Soulful Home for Parents & Families: What Does it Mean to be a Family Opening to Joy?

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What Does it Mean to be a Family Opening to Joy?

We have to be here, at this time and place, to open to joy.

Let me say that again, because it’s very likely that in reading that sentence, you went somewhere else–into your own thoughts, perhaps, or maybe evening a judgment such as, “Yea, Teresa…duh.” So let me invite you back:

We have to be here, at this time and place, to open to joy.

Are you with me? Good!

Opening to joy moves us into the liminal space between the physical and the spiritual. On the human, physical level, opening to joy allows us to more fully inhabit our own bodies, to forgo the obsessions and resentments of the past, the fears and worries of the future, and instead attune our cells to the happiness available nowhere and no time else but here and now. 

With that in mind, we have plenty of games, activities, and questions designed to help families come back to the present this month, where they’ll be ready to accept the gifts that are all around them, opening to the abounding joys. 

Opening to joy doesn’t mean accepting that which is unacceptable, such as sexism, racism, classism, and hate. Rather, it means that we refuse to cede the fullness of our humanity to those who would perpetuate those iniquities, and rather, we relish in our joy as an act of celebration and resistance. This is one aspect of the concept of Black Joy, which we explore more fully in the At the Mailbox section this month. The idea of both/and around justice work and joy also features in our At the Bedside story.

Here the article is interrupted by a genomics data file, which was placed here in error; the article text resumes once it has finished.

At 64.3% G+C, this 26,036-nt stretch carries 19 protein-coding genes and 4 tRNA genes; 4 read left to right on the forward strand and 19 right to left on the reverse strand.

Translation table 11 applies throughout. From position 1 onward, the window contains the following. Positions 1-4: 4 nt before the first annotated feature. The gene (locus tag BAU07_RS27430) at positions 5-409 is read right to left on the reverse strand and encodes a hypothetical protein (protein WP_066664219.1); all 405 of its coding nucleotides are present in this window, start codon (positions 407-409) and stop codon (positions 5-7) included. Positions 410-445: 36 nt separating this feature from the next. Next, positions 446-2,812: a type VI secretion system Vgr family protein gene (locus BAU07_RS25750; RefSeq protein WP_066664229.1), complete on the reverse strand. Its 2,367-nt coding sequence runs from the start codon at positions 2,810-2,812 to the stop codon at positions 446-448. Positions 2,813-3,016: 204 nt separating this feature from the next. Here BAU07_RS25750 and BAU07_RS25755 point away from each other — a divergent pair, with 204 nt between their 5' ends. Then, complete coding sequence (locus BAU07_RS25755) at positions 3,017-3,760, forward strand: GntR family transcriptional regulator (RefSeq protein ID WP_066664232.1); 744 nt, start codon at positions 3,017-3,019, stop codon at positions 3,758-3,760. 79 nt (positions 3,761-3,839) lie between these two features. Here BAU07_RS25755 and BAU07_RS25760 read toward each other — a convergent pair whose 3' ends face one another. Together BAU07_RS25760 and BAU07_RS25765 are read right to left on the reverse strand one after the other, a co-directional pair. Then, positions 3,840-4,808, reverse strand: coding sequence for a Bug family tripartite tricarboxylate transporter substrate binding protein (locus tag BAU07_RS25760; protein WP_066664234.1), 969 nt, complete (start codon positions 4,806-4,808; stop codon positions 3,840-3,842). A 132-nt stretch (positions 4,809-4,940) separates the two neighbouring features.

I read a poem this month by Forrest Gander that described someone to whom happiness came naturally. I don’t know if that’s you or not. Some days, I don’t know if that’s me, either. But I do know that opening to joy can be like a spiritual muscle that we exercise with practices such as noticing the exquisiteness of life around us, choosing to release ourselves from the grip of fear and resentment, and prioritizing playful engagement even when hanging back might be easier. This month, we’ll do these things and more as we practice being families opening to joy together.

Teresa, on behalf of the Soul Matters team